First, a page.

China's Black Death Event
How the Taiping Rebellion Changed Everything
In 1851, the Taiping Rebellion broke out. Over the next 14 years, a total war annihilated China's people, its society, and its economy. An estimated 20 million people died, making it one of the worst wars in world history.
War is cruel. Civil wars and wars of religion more so. But the 150 years since the Taiping Civil War sanitized its cruelty.
In this video, I want to illustrate just how deeply this war affected China. It is one of the defining events of the 19th century for China's economy, demography, and government.
Introducing the Taiping Rebellion
I have not done a proper video about the Taiping Rebellion. It deserves such a video but that will come in the future. For now, let me set it up for you here in a few minutes.
A Hakka Chinese in Guangdong named Hong Xiuquan had an insane, fevered vision - a revelation. His vision told him that he was the younger brother of Jesus Christ, and that he would lead the world to revolution.
Hong gathered a band of followers and then proclaimed a new Christian state: the Taiping Heavenly Kingdom, or 太平天國. They rebelled against the Qing. No, not just the Qing. Hong wanted more than to just take the Emperor's spot for himself. The 3 million people of the Taiping Heavenly Kingdom rebelled against the very nature of Chinese society itself. No more private property. No more landlords. No more Confucian scholars. Sweep it all this corruption away!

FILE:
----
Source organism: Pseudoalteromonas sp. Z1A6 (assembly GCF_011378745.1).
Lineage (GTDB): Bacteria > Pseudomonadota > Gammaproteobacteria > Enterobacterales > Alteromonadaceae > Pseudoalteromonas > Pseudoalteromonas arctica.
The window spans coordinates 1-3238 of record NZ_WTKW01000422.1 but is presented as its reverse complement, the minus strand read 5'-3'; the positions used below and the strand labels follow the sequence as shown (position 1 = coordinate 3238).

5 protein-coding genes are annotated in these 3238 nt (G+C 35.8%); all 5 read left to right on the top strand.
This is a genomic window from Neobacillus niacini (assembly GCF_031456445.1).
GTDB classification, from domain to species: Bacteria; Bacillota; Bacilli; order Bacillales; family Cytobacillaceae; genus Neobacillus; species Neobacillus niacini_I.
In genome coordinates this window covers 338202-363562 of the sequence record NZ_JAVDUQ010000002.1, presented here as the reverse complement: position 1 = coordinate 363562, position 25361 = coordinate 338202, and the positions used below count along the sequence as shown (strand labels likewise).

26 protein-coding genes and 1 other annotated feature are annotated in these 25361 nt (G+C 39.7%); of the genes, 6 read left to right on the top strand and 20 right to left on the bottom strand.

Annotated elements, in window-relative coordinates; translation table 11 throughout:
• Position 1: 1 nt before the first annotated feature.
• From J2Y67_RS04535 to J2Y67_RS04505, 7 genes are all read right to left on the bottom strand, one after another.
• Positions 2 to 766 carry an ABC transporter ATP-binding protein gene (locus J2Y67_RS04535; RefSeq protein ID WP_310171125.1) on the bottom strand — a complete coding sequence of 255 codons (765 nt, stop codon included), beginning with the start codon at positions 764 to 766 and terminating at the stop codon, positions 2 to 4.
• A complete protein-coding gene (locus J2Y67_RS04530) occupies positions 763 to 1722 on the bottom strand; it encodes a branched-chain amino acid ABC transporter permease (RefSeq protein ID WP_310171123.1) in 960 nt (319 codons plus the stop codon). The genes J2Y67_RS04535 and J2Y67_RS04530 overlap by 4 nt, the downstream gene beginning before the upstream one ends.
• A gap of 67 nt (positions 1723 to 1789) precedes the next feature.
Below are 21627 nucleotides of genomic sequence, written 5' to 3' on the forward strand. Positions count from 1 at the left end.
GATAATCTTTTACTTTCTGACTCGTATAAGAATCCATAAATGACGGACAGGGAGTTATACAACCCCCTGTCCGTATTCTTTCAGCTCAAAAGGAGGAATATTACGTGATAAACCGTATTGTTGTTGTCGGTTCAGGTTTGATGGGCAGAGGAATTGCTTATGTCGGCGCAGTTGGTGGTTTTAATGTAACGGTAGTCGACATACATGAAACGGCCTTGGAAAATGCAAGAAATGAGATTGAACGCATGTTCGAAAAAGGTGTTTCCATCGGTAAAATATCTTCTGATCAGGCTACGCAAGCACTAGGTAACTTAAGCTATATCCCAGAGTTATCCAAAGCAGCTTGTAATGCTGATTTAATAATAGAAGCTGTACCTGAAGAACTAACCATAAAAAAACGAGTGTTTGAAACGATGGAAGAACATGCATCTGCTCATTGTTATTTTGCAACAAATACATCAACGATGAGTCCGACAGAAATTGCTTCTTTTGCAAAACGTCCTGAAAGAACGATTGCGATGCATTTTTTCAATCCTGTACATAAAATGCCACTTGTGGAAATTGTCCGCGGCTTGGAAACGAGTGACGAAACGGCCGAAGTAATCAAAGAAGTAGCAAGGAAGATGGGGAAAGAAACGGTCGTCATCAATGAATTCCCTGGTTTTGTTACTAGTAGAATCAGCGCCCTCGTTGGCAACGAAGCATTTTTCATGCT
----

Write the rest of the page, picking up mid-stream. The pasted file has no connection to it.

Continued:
Based in Nanjing, the Kingdom would eventually fall after a number of critical turning points. But the rebellion it fought would inflict lasting changes on Qing China.
The Taiping Kingdom started in what is now Guangxi province. Its capital was Nanjing of the Jiangsu province. But during the rebellion, the Taiping military marched into parts of some 18 Chinese provinces.
Traveler Ferdinand Von Richthofen in 1871 recalled that in some areas, just 3% of the population survived the fighting. A month's fighting in Yining County, Jiangxi saw over 100,000 people die.
For example in 1862, the Taiping bandits as they were called attacked Bao Village in the Zhejiang province. The people of Bao had been left to their own defenses by the Qing government. A man named Bao Lishen raised a resistance force to repel the Taiping.
For eight months, the bandits attacked Bao Village, attempting to sack it. Whenever they failed, they would take their anger out on smaller neighboring villages, slaughtering everyone. But Bao held on.
Over time, Bao's resistance attracted rich refugees from all over Zejiang, bringing several millions in cash. The infuriated Taiping cut the village's water supply and its residents had to drink contaminated water from a river full of corpses. They soon developed sores in their mouths.
But the Taiping could not be defied. Bao Lishen was eventually killed and the village fell. By then, a hundred thousand people huddled in Bao Village and the Taiping did not have the time or effort to kill them all with swords or cannon. So they herded men, women and children into houses, wrapped those houses in bamboo mats, and set them on fire. The fires raged for 11 days and nights.